• Elutriator design manual for coarse heavy mineral recovery from sluice box concentrate

      Walsh, D.E. (University of Alaska Mineral Industry Research Laboratory, 1991)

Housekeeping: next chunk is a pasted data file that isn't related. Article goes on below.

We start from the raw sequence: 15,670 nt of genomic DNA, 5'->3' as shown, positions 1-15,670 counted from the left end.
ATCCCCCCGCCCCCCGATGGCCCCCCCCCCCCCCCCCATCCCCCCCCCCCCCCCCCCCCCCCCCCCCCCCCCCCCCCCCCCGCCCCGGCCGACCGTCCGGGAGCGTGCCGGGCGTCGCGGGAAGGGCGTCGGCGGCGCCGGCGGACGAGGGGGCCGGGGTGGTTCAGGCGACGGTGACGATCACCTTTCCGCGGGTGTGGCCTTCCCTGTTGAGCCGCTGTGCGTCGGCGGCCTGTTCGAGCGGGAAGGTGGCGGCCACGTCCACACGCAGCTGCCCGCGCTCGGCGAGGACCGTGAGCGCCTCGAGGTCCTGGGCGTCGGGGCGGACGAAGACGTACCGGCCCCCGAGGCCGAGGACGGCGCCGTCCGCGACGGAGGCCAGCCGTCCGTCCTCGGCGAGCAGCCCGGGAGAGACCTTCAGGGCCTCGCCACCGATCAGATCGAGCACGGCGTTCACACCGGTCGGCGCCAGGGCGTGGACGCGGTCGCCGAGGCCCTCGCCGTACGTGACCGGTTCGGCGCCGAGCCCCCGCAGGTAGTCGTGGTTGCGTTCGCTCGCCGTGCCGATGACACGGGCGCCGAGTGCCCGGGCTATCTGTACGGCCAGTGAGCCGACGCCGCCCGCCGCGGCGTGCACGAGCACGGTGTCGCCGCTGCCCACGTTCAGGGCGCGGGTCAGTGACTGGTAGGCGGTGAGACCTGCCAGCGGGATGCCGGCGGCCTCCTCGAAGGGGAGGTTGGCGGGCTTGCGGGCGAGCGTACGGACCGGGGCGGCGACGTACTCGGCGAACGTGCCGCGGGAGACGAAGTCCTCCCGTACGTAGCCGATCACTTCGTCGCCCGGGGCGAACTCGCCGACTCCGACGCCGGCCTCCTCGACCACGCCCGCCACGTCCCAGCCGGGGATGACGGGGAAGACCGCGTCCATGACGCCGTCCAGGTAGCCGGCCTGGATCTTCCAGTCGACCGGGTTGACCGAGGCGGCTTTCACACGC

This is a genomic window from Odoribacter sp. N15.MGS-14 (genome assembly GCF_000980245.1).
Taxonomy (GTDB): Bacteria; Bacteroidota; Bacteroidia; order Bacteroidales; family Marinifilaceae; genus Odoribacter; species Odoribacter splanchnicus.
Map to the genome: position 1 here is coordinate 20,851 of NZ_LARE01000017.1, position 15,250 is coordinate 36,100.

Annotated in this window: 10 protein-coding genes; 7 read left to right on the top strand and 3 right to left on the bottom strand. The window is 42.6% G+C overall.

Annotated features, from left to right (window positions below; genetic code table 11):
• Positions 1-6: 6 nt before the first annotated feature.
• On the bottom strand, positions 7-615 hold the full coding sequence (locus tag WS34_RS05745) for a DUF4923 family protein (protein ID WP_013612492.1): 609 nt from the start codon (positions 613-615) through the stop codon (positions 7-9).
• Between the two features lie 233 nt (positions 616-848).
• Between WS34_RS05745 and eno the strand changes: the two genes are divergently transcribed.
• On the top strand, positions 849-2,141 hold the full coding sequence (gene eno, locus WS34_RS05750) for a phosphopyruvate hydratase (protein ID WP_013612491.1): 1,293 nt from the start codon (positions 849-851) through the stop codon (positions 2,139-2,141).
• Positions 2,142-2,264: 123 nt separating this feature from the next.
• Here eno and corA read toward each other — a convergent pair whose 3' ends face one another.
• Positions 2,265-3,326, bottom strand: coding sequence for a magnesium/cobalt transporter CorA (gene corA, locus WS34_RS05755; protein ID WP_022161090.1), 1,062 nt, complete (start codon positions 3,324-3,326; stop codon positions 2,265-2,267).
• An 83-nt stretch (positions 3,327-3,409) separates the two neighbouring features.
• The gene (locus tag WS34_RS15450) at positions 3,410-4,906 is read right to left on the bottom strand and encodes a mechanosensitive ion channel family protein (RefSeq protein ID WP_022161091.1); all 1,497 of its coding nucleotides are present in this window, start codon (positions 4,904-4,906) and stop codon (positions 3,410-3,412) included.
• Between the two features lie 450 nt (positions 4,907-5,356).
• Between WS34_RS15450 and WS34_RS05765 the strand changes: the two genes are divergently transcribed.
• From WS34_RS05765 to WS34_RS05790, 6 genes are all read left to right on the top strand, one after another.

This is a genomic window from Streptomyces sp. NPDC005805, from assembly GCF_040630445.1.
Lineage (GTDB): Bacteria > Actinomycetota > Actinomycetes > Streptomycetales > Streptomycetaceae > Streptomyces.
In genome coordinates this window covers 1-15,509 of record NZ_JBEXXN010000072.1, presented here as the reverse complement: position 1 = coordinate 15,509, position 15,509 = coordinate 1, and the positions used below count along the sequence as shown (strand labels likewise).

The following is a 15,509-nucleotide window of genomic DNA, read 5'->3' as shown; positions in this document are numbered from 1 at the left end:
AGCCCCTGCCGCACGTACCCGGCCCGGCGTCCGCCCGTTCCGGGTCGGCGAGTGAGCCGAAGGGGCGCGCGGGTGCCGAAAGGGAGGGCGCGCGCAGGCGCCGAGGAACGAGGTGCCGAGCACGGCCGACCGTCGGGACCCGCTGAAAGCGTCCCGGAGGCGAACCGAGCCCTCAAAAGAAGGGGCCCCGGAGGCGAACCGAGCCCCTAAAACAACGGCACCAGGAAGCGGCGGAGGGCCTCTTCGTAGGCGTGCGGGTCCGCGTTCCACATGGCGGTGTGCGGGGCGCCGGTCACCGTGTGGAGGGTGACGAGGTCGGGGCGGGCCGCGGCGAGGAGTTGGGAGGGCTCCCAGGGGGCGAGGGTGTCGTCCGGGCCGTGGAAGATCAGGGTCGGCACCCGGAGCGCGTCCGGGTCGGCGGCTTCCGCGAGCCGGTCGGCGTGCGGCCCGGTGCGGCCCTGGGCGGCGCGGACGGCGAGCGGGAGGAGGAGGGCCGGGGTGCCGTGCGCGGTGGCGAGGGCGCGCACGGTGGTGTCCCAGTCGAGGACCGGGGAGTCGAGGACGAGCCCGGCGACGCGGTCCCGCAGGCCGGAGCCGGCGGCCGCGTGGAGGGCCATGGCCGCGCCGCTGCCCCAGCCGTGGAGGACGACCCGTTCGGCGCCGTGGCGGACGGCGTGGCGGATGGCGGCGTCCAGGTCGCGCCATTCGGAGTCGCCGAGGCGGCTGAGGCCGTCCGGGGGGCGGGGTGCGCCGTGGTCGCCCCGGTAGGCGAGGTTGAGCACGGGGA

This manual addresses the design and fabrication of an elutriation system for the separation of coarse heavy minerals from waste rock. Elutriation is a process for separating a mixture of minerals into two or more products and utilizes the difference in settling velocity between particles to effect this separation. An upward flow of water runs countercurrent to the material flow in a hollow elutriation column. Particle separation is affected by particle density, size and shape and the upward water velocity. It was felt that the design and demonstration of a low cost, functional and efficient unit for the concentration of coarse, heavy minerals would be of benefit to the placer mining industry. Industrial efficiency can be improved by the additional recovery of byproduct heavy minerals with market potential. Elutriation provides an inexpensive method for processing +1/4 inch, sluice box concentrate to recover by-product heavy minerals. Elutriator design emphasized the use of materials which are inexpensive and readily available to the average placer gold mining company. The design also incorporated concentrate storage and shipment functionality into a detachable section of the elutriator. Design is based on the construction of a prototype unit and testing of the unit for coarse cassiterite (Sn02) recovery efficiency. Laboratory testing utilized 3/4" x 3/16" sluice box concentrate from Shoreham Resources Ltd's Cache Creek Mine, Tofty, Alaska. Following laboratory testing, the elutriator was field tested on-site in September, 1990. Both laboratory and field testing were highly successful. The elutriator proved to be a simple, robust concentrator for this application and produced tin recoveries and grades in excess of 99% and 55% respectively. Field feed grades to the elutriation unit were approximately 26% tin.